4 months ago
July 27, 2021
Norway Tenders Out USD 47m Interpreting Framework Agreement
Norway’s Labor and Welfare Authority (NAV) has started its search for interpretation providers for a framework agreement worth an estimated EUR 40m (NOK 417m). Providers have until August 18, 2021 to apply for the contract, slated to last two years, with two possible one-year extensions.
NAV plays a significant role in the integration process for many immigrants to Norway. Since the start of the Covid pandemic, NAV noted increased unemployment among immigrants. This, plus “the development in general immigration to Norway,” could lead to a greater need for interpreters.
As of December 2020, there were 293 NAV offices throughout Norway, the proportion of immigrants varying by region. In-person and remote interpreters are needed for those NAV units with direct user contact. (Contract documents state that if both parties speak English well enough, NAV can offer guidance in English.)
The framework agreement comes after the government’s 2019 proposal for an interpreting law that would regulate the field of interpreting and require public officials to use interpreters in certain situations. In addition to increasing the use of interpreting services, the goal of the law is to improve quality.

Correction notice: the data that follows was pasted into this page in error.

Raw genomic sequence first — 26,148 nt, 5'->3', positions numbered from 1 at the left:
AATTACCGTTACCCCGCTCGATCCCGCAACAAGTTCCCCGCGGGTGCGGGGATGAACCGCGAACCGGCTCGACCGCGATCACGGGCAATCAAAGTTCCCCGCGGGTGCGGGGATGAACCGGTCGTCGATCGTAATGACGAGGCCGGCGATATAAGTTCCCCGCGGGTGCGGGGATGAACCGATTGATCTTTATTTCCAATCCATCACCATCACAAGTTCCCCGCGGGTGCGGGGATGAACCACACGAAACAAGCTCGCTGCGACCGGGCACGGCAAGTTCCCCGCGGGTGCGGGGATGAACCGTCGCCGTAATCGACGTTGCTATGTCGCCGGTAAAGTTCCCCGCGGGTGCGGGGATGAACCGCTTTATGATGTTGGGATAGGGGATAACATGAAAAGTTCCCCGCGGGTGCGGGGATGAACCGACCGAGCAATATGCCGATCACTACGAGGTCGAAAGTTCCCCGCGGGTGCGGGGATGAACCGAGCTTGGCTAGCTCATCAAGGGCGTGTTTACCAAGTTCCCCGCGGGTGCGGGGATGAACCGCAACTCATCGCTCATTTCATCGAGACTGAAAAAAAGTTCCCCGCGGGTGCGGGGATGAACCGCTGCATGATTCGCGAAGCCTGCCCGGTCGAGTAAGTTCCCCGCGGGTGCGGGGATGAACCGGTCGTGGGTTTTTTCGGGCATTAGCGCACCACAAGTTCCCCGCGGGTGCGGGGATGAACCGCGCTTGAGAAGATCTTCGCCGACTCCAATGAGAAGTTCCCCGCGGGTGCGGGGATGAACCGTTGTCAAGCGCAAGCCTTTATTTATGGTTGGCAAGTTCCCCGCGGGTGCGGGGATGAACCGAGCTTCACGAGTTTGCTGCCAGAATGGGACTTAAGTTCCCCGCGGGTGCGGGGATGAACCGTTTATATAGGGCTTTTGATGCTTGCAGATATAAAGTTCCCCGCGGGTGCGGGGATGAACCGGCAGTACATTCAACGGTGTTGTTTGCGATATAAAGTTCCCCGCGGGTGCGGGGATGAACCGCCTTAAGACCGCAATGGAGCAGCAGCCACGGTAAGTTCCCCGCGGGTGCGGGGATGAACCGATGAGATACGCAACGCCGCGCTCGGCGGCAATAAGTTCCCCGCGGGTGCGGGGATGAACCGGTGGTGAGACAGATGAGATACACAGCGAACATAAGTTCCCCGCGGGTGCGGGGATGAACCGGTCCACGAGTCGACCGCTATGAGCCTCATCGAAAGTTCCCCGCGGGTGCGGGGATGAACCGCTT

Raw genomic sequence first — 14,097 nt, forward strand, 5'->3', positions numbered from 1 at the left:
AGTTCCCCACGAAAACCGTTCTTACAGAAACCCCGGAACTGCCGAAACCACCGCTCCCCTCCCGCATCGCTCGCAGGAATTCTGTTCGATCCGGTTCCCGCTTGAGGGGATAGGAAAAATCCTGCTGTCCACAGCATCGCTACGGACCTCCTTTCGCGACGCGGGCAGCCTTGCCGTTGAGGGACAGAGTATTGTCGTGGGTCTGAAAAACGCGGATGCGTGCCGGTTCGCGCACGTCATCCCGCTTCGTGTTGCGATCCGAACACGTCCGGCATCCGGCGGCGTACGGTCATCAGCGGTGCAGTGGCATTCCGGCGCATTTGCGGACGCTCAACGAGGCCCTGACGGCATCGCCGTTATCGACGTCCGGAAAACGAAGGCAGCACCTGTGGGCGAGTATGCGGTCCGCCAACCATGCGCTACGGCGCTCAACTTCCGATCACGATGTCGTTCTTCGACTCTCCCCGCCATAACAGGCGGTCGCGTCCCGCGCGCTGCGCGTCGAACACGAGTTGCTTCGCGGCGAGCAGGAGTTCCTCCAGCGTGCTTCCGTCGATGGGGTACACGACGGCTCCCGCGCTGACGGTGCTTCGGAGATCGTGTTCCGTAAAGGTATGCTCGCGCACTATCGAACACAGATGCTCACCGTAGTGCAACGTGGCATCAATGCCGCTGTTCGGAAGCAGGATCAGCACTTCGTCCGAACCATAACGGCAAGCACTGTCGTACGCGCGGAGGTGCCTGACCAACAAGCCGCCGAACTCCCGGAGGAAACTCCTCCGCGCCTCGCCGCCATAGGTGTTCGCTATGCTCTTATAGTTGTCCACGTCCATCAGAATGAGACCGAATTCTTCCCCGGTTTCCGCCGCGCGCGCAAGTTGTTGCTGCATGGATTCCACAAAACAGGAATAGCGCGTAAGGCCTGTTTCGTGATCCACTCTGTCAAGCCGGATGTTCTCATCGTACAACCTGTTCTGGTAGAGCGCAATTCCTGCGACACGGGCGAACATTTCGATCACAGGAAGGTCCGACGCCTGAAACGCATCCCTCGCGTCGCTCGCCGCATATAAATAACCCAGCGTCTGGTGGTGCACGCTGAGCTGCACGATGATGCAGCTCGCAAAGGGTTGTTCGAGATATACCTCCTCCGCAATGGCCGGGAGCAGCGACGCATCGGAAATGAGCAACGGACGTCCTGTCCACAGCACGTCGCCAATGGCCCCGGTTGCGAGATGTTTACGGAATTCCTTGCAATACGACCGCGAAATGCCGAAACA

Quality Over Price
Application materials indicate that NAV’s decision will be based on price (20%) and quality (80%). Moreover, NAV prefers to work with qualified interpreters, identified as those with documented professional qualifications and who are eligible for entry into Norway’s National Interpreter Register.
NAV ideally wants to work with interpreters in the top four tiers of the registry based on interpreters’ credentials. The hourly rate for interpreters in the top three tiers is NOK 679 (EUR 65) per hour. Fourth-tier interpreters get NOK 594 (EUR 57) per hour.
According to the contract, the provider must be able to supply a minimum of 80% qualified interpreters in the 20 highest-volume languages. So-called “unskilled” interpreters may only be used in extenuating circumstances — to be justified by the vendor — and must demonstrate at least B2 level proficiency in Norwegian.
In 2019, only 10 languages accounted for 80% of all interpreting assignments: Arabic, Tigrinya, Somali, Polish, Turkish, Dari, Persian, Sorani, Vietnamese, and Russian. These languages have continued to prevail with NAV reporting hardly any changes from year to year.